Exception(redirected from taking exception)
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The act of excepting or excluding from a number designated or from a description; that which is excepted or separated from others in a general rule or description; a person, thing, or case specified as distinct or not included; an act of excepting, omitting from mention, or leaving out of consideration. Express exclusion of something from operation of contract or deed. An exception operates to take something out of a thing granted that would otherwise pass or be included.
Objection to an order or ruling of a trial court. A formal objection to the action of the court, during the trial of a case, in refusing a request or overruling an objection; implying that the party excepting does not acquiesce in the decision of the court, but will seek to procure its reversal, and that he or she means to save the benefit of his or her request or objection in some future proceeding. Under rules practiced in the federal and most state courts, the need for claiming an exception to evidence or to a ruling to preserve appellate rights has been eliminated in favor of an objection.
n. 1) a formal objection during trial ("We take exception, or simply, "exception")" to the ruling of a judge on any matter, including rulings on objections to evidence, to show to a higher court that the lawyer did not agree with the ruling. In modern practice, it is not necessary "to take exception" to a judge's adverse ruling, since it is now assumed that the attorney against whom the ruling is made objects. This also keeps the transcribed record from being cluttered with shouts of "exception." 2) in contracts, statutes or deeds, a statement that some matter is not included. (See: exception in deed)
EXCEPTION, Eng. Eq. practice. Re-interrogation. 2 Benth. Ev. 208, n.
EXCEPTION, legislation, construction. Exceptions are rules which limit the extent of other more general rules, and render that just and proper, which would be, on account of its generality, unjust and improper. For example, it is a general rule that parties competent may make contracts; the rule that they shall not make any contrary to equity, or contra bonos mores, is the exception.
EXCEPTION, contracts. An exception is a clause in a deed,. by which the
lessor excepts something out of that which he granted before by the deed.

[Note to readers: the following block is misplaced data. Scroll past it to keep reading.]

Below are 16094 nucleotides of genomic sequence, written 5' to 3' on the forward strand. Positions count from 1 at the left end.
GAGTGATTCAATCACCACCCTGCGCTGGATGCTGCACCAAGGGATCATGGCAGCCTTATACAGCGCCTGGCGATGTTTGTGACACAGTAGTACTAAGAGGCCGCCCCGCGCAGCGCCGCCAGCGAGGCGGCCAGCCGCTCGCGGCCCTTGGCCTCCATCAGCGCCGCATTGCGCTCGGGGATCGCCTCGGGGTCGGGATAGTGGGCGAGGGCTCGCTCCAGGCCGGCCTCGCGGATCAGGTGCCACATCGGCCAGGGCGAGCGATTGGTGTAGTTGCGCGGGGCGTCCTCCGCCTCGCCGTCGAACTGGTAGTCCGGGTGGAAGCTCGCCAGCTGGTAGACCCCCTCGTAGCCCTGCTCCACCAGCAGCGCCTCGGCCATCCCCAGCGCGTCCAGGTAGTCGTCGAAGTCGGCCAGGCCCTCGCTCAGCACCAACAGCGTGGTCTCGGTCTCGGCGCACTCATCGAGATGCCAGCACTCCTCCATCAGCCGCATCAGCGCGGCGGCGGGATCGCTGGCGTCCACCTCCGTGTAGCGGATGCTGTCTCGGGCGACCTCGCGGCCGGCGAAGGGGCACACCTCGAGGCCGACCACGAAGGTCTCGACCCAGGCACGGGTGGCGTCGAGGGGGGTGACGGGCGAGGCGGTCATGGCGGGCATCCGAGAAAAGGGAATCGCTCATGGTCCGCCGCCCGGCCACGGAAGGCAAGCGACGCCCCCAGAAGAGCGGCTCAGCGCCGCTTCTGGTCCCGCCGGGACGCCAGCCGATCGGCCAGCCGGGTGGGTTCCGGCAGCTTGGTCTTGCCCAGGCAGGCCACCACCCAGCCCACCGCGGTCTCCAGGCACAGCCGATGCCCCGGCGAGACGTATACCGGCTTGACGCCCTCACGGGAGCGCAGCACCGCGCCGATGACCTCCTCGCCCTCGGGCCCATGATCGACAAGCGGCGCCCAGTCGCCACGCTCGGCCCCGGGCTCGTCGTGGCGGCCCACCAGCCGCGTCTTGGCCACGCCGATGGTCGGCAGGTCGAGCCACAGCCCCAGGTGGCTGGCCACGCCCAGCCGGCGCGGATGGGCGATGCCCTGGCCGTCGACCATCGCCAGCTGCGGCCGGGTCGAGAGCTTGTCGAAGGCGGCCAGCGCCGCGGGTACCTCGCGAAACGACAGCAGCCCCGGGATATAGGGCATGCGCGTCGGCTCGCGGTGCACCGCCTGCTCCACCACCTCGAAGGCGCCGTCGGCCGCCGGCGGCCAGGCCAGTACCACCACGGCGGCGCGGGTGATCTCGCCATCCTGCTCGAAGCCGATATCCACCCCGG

2. To make a valid exception, these things must concur: 1. The exception must be by apt words; as, saving and excepting, &c. 2. It must be of part of the thing previously described, and not of some other thing. 3. It must be part of the thing only, and not of all, the greater part, or the effect of the thing granted; an exception, therefore, in a lease, which extends to the whole thing demised, is void. 4. It must be of such thing as is severable from the demised premises, and hot of an inseparable incident. 5. It must be of a thing as he that accepts may have, and which properly belongs to him. 6. It must be of a particular thing out of a general, and not of a particular thing out of a particular thing. 7. It must be particularly described and set forth; a lease of a tract of land, except one acre, would be void, because that acre was not particularly described. Woodf. Landl. and Ten. 10; Co. Litt. 47 a; Touchs. 77; 1 Shepl. R. 337; Wright's R. 711; 3 John. R., 375 8 Conn. R. 369; 6 Pick. R. 499; 6 N. H. Rep. 421. Exceptions against common right and general rules are construed as strictly as possible. 1 Barton's Elem. Conv. 68.
3. An exception differs from a reservation; the former is always a part of the thing granted; the latter is of a thing not in esse but newly created or reserved. An exception differs also from an explanation, which by the use of a videlicet, proviso, &c., is allowed only to explain doubtful clauses precedent, or to separate and distribute generals, into particulars. 3 Pick. R. 272.
EXCEPTION, practice, pleading. This term is used in the civil, nearly in the
same sense that the word plea has in the common law. Merl. Repert. h.t.;
Ayl. Parerg. 251.
2. In chancery practice, it is the allegation of a party in writing, that some pleading or proceeding in a cause is insufficient. 1 Harr. Ch. Pr. 228.
3. Exceptions are dilatory or peremptory. Bract. lib. 5, tr. 5; Britton, cap. 91, 92; 1 Lilly's Ab. 559. Dilatory exceptions are such as do not tend to defeat the action, but only to retard its progress. Poth. Proc. civ. partie 1, c. 2, s. 2, art. 1; Code of Pract. of Lo. art. 332. Declinatory exceptions have this effect, as well as the exception of discussion opposed by a third possessor, or by a surety in an hypothecary action, or the exception taken in order to call in the warrantor. Id.; 7 N. S. 282; 1 L. R. 38, 420. These exceptions must, in general, be pleaded in limine litis before issue joined. Civ. Code of Lo. 2260; 1 N. S. 703; 2 N. S. 389; 4 L. R. 104; 10 L. R. 546. A declinatory exception is a species of dilatory exception, which merely declines the jurisdiction of the judge before whom the action is brought. Code of Pr. of L. 334.
4. Peremptory exceptions are those which tend to the dismissal of the action. Some relate to forms, others arise from the law. Those which relate to forms, tend to have the cause dismissed, owing to some nullities in the proceedings. These must be pleaded in limine litis. Peremptory exceptions founded on law, are those which, without going into the merits of the cause, show that the plaintiff cannot maintain his action, either because it is prescribed, or because the cause of action has been destroyed or extinguished. These may be pleaded at any time previous to definitive judgment. Id. art. 343, 346; Poth. Proc. Civ. partie 1, c. 2, s. 1, 2, 3. These, in the French law, are called Fins de. non recevoir. (q.v.)
5. By exception is also meant the objection which is made to the decision of a judge in the course of a trial. See Bill of Exception.